top of page

LASER REJUVENATION

What is Laser Rejuvenation?

 Skin rejuvenation treatments are recommended to remove unwanted brown spots. Skin rejuvenation uses the laser to target the melanin (brown pigment) cells in the skin to remove the appearance of aging and/or or sun damage to the skin. Once the treatment is completed the body will naturally remove unwanted sun spots and improving aging skin. Skin rejuvenation treatments can be performed on the face, neck, hands and the chest areas and may require multiple treatments. During your initial consultation the physician will work with you to identify the unwanted brown pigment and help you come up with a plan to remove the brown pigment to work your way to beautiful skin. Discounted pricing is offered on treatment packages.

Laser resurfacing is a treatment to reduce facial wrinkles and skinirregularities, such as blemishes or acne scars.

The technique directs short, concentrated pulsating beams of light at irregular skin, precisely removing skin layer by layer. This popular procedure is also called lasabrasion, laser peel, or laser vaporization.

What can Laser Rejuvenation be used for?

  • Age spots

  • Scars

  • Sun-damaged skin

  • Wrinkles

Before & After (Slider)

*Individual results may vary. Unretouched photos of actual patient.

*Individual results may vary. Unretouched photos of actual patient.

The Ideal Laser Rejuvenation Candidate

If you have fine lines or wrinkles around your eyes or mouth or on your forehead, shallow scars from acne, or non-responsive skin after a facelift, then you may be a good candidate for laser skin resurfacing.

If you have acne or if you have very dark skin, you may not be a candidate. This technique is also not recommended for stretch marks. You should discuss whether laser resurfacing is right for you by consulting with the doctor before having the procedure done.

Laser Rejuvenation Procedure

 

The two types of lasers most commonly used in laser resurfacing are carbon dioxide (CO2) and erbium. Each laser vaporizes skin cells damaged at the surface-level. This method has been used for years to treat different skin issues, including wrinkles, scars, warts, enlarged oil glands on the nose, and other conditions. The newest version of CO2 laser resurfacing (fractionated CO2) uses very short pulsed light energy (known as ultrapulse) or continuous light beams that are delivered in a scanning pattern to remove thin layers of skin with minimal heat damage. Recovery takes up to two weeks.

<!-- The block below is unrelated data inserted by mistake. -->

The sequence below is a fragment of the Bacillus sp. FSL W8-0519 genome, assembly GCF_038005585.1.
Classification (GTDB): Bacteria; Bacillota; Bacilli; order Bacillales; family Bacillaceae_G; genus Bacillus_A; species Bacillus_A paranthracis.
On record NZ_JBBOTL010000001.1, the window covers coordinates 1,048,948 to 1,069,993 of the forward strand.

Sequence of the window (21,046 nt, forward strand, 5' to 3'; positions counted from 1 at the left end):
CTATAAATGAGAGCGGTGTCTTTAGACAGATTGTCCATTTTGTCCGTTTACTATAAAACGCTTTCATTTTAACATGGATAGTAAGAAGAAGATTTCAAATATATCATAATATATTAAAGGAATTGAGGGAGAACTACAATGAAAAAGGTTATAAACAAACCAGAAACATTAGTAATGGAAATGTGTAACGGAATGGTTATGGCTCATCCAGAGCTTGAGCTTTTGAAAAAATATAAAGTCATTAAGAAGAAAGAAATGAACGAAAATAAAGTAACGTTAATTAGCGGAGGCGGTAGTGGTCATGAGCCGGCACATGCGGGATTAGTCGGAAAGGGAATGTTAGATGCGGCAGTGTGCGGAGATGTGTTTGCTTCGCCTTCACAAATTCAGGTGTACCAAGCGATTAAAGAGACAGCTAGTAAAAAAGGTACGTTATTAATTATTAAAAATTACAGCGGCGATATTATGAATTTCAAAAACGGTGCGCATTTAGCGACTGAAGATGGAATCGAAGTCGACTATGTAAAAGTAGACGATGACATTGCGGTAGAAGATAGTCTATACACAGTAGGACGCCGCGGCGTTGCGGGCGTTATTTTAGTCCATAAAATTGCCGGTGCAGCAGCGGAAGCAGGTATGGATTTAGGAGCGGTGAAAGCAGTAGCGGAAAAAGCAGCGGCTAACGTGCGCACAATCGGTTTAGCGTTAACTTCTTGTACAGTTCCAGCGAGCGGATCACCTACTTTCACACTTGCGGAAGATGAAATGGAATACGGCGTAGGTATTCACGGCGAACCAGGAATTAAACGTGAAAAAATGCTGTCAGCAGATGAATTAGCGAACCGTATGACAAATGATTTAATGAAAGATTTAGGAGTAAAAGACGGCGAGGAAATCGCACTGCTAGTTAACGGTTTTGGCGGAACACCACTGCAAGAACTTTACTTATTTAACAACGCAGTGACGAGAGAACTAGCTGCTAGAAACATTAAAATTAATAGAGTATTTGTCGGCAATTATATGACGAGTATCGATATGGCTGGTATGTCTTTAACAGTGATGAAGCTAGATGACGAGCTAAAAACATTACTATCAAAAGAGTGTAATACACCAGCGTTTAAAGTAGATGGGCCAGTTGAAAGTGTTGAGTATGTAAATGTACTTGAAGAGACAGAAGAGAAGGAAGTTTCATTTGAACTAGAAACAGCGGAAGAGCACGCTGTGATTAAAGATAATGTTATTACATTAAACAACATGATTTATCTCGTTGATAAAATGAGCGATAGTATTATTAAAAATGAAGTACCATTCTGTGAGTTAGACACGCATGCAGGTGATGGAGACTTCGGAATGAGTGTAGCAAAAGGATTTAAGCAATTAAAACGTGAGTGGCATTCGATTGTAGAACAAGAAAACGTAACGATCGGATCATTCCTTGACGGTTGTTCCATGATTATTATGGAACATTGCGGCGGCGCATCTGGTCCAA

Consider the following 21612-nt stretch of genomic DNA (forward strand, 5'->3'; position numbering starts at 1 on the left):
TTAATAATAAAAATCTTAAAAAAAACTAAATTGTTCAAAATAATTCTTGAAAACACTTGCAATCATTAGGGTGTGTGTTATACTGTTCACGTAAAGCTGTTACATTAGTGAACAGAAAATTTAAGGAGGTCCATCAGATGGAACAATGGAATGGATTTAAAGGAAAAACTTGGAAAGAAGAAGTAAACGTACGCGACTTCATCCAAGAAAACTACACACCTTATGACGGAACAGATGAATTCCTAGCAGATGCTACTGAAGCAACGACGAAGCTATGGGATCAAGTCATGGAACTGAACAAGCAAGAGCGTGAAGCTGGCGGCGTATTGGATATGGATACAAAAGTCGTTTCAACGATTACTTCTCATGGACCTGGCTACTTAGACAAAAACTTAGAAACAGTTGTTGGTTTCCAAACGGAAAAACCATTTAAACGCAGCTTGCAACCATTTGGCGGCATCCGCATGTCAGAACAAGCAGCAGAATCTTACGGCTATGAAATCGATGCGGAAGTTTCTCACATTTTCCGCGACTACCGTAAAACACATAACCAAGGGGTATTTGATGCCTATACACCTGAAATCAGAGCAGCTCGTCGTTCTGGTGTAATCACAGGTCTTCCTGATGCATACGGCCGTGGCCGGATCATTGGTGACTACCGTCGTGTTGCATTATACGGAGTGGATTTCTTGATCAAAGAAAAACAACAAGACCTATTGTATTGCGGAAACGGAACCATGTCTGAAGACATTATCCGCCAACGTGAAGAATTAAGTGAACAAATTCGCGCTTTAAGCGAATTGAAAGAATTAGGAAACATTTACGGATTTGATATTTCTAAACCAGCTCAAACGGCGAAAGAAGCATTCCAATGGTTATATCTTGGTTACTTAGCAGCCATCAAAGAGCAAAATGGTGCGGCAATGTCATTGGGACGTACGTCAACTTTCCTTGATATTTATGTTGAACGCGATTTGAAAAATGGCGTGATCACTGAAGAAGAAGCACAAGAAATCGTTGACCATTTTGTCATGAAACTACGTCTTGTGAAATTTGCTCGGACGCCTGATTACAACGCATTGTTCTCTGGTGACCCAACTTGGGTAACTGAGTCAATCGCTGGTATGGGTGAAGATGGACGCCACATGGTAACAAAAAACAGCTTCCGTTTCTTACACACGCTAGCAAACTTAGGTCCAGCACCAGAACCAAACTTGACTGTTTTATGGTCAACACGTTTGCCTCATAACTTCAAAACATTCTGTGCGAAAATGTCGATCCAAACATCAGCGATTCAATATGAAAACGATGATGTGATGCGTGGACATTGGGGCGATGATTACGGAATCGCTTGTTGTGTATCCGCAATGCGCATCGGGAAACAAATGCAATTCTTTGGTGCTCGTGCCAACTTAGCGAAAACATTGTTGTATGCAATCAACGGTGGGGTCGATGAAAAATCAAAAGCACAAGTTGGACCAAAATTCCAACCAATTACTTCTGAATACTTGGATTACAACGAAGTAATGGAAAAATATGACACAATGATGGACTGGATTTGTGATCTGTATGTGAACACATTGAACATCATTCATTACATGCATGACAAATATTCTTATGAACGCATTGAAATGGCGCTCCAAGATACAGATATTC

Results from Laser Rejuvenation 

Over the course of the next few days following treatment, the outermost layer of the skin will begin to exfoliate naturally revealing healthier layers of skin. Patients will be able to enjoy their complete results one to two weeks following the procedure. These results typically last about 1-3 years, depending on the patient’s skin quality and lifestyle. Drinking, smoking, sun exposure, genetics, and general health are all factors for lasting results. 

  • Will I look overdone?
    BOTOX® Cosmetic (onabotulinumtoxinA) is a techniquesensitive treatment. You should not lose the ability to show expression when you are treated by someone who is licensed, trained, and a medical expert in facial anatomy. It is important to talk to your provider about the results you want from treatment.
  • Does the treatment hurt?
    Some patients report that being injected with BOTOX® Cosmetic feels like a pinch. Your provider may use ice to numb the treatment area. If you are concerned about discomfort, your provider may apply a topical numbing cream before administering your treatment.
  • How long does treatment take?
    The treatment takes approximately 10 minutes and requires minimal downtime or recovery—it’s often called a lunchtime procedure.
  • What were common side effects seen in clinical studies?
    Three percent of patients experienced eyelid drooping in the frown lines studies and 1% of patients experienced eyelid swelling in the crow’s feet studies. Other possible side effects include: discomfort or pain at the injection site; headache; and eye problems: double vision, blurred vision, drooping eyelids, and swelling of your eyelids. These are not all of the possible serious side effects of BOTOX® Cosmetic.